In John’s gospel, we discover that Pilate recognized Jesus in a way that the religious leaders were unwilling to see Jesus, we see an amazing prophecy predicted about the Messiah being fulfilled by a bunch of pagans who would have no idea the prophecy even existed, and we have Jesus remembering His mother during the darkest part of earth’s history. We can look at what John describes here and know that through the rejection, the darkness, and the pain, God has been there, and He will lead us through to the other side.

As we come to the end of another podcast episode, here are the challenges I will leave you with:

Be sure to always seek God first and put your faith in Him. Trust that God knows what will happen and that His goal is focused on saving you for eternity. While our world is filled with pain, trials, and rejection, we know that because Jesus triumphed over death, God will protect His people and save them for eternity.

Also, always pray and study the Bible for yourself to grow closer to God and to discover what God wants to teach you through His Word. While pastors, authors, speakers, or even podcasters can give you ideas to think about, filter everything you hear or read through the pages and truth in God’s Word.

And as I end every set of challenges by saying in one way or another, never stop short of, back away from, chicken out of, or fall away from where God wants to lead you to in your life with Him!

Year of the Cross – Episode 46: John’s gospel describes the religious leaders’ final request of Pilate, one of the last prophecies about Jesus’ ministry being fulfilled by a bunch of pagans, and Jesus’ last request to John regarding His mother. Discover how all these things summarize what God wants to help each of us with in our lives 2,000+ years later.

Join the discussion. Share your thoughts on this passage.

Valued By God: John 10:1-21

Focus Passage: John 10:1-21 (CEV)

    1 Jesus said:

   I tell you for certain that only thieves and robbers climb over the fence instead of going in through the gate to the sheep pen. 2-3 But the gatekeeper opens the gate for the shepherd, and he goes in through it. The sheep know their shepherd’s voice. He calls each of them by name and leads them out.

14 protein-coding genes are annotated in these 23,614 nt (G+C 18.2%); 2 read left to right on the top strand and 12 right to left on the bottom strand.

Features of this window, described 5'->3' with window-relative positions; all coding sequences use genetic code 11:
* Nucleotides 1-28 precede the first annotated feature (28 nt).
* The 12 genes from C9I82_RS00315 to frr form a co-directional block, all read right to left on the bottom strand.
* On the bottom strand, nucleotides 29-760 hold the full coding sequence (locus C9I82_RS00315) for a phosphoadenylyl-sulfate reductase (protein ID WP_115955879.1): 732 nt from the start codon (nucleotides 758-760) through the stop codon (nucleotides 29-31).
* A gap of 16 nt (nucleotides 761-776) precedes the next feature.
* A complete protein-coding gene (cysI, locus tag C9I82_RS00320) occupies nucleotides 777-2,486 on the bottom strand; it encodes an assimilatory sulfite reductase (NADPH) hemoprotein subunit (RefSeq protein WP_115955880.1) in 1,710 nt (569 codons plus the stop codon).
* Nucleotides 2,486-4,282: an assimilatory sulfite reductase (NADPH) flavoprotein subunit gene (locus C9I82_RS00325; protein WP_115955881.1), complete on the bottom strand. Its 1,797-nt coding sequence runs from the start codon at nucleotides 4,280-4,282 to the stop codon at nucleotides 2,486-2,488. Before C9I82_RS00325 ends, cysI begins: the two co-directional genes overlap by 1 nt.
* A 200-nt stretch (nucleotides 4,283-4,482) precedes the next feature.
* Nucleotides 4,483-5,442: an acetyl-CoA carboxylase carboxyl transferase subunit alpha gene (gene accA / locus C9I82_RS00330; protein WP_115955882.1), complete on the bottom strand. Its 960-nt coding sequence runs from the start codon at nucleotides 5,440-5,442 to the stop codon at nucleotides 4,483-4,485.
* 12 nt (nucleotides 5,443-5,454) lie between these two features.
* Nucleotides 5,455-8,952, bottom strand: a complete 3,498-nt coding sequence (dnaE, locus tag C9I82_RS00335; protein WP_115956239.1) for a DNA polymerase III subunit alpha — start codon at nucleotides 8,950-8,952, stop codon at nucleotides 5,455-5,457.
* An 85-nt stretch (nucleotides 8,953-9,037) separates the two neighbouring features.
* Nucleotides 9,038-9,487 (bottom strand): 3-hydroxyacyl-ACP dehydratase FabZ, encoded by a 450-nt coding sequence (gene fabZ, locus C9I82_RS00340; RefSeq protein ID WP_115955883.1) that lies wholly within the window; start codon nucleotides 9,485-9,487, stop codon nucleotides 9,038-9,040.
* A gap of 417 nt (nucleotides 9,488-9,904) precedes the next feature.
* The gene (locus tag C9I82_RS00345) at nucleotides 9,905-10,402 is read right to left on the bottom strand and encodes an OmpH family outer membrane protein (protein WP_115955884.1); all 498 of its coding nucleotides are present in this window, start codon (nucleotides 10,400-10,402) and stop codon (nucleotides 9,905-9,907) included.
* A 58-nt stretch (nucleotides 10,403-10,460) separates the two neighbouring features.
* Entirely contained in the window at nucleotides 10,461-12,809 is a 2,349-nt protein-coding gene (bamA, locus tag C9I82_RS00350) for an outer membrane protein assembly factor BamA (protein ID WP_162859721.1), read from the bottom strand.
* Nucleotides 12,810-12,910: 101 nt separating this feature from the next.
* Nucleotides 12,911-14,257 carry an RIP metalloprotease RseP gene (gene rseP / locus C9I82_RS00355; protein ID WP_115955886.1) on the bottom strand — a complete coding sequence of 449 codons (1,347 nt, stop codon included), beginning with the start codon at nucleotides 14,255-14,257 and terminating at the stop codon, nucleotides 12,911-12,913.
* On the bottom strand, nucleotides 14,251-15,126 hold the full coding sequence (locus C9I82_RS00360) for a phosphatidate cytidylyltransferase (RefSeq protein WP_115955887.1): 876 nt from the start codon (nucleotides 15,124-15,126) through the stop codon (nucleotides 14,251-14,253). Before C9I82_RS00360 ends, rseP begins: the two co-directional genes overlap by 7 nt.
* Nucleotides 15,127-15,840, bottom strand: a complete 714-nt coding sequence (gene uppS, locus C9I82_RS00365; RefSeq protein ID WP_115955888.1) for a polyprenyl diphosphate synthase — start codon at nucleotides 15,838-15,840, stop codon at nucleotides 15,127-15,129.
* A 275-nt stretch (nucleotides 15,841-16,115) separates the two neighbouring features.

4 When he has led out all of his sheep, he walks in front of them, and they follow, because they know his voice. 5 The sheep will not follow strangers. They don’t recognize a stranger’s voice, and they run away.

    6 Jesus told the people this story. But they did not understand what he was talking about.

    7 Jesus said:

   I tell you for certain that I am the gate for the sheep. 8 Everyone who came before me was a thief or a robber, and the sheep did not listen to any of them. 9 I am the gate. All who come in through me will be saved. Through me they will come and go and find pasture.

    10 A thief comes only to rob, kill, and destroy. I came so that everyone would have life, and have it in its fullest. 11 I am the good shepherd, and the good shepherd gives up his life for his sheep. 12 Hired workers are not like the shepherd. They don’t own the sheep, and when they see a wolf coming, they run off and leave the sheep. Then the wolf attacks and scatters the flock. 13 Hired workers run away because they don’t care about the sheep.

    14 I am the good shepherd. I know my sheep, and they know me. 15 Just as the Father knows me, I know the Father, and I give up my life for my sheep. 16 I have other sheep that are not in this sheep pen. I must bring them together too, when they hear my voice. Then there will be one flock of sheep and one shepherd.

    17 The Father loves me, because I give up my life, so that I may receive it back again. 18 No one takes my life from me. I give it up willingly! I have the power to give it up and the power to receive it back again, just as my Father commanded me to do.

    19 The people took sides because of what Jesus had told them. 20 Many of them said, “He has a demon in him! He is crazy! Why listen to him?”

    21 But others said, “How could anyone with a demon in him say these things? No one like that could give sight to a blind person!”

Read John 10:1-21 in context and/or in other translations on!

In this passage, Jesus gives one of His more profound and perplexing statements.

It is our tendency when we read this that Jesus is talking to a select group of people, but this teaching was to a crowd where every group and class of people were represented.

John 10, verse 10 is the verse that holds this statement: “A thief comes only to rob, kill, and destroy. I came so that everyone would have life, and have it in its fullest.

In this short verse, Jesus contrasts the mission of His ministry with all other “ministries” that would come before and after. In this verse, Jesus challenges the notion that He came to “steal” people away from earth. That idea goes against what Jesus says here. A “thief” steals from the places they have targeted, and Jesus positions Himself on the opposite side of this idea.

Jesus sets Himself on the platform that He came to help everyone have a full life.

This is where things can get a little uncomfortable for some. Jesus clearly says “everyone”. This is not Jesus saying, “Only those who follow Me can have the full life.” That might make sense, but this is not Jesus’ words. Jesus wanted everyone in the crowd to live a full life – regardless of their past, and regardless of where they were in the moment He spoke those words.

The same is true today. Jesus wants you and I, regardless of our past or where we are in the present, to have a full life. His statement is 100% inclusive and not exclusive to anyone.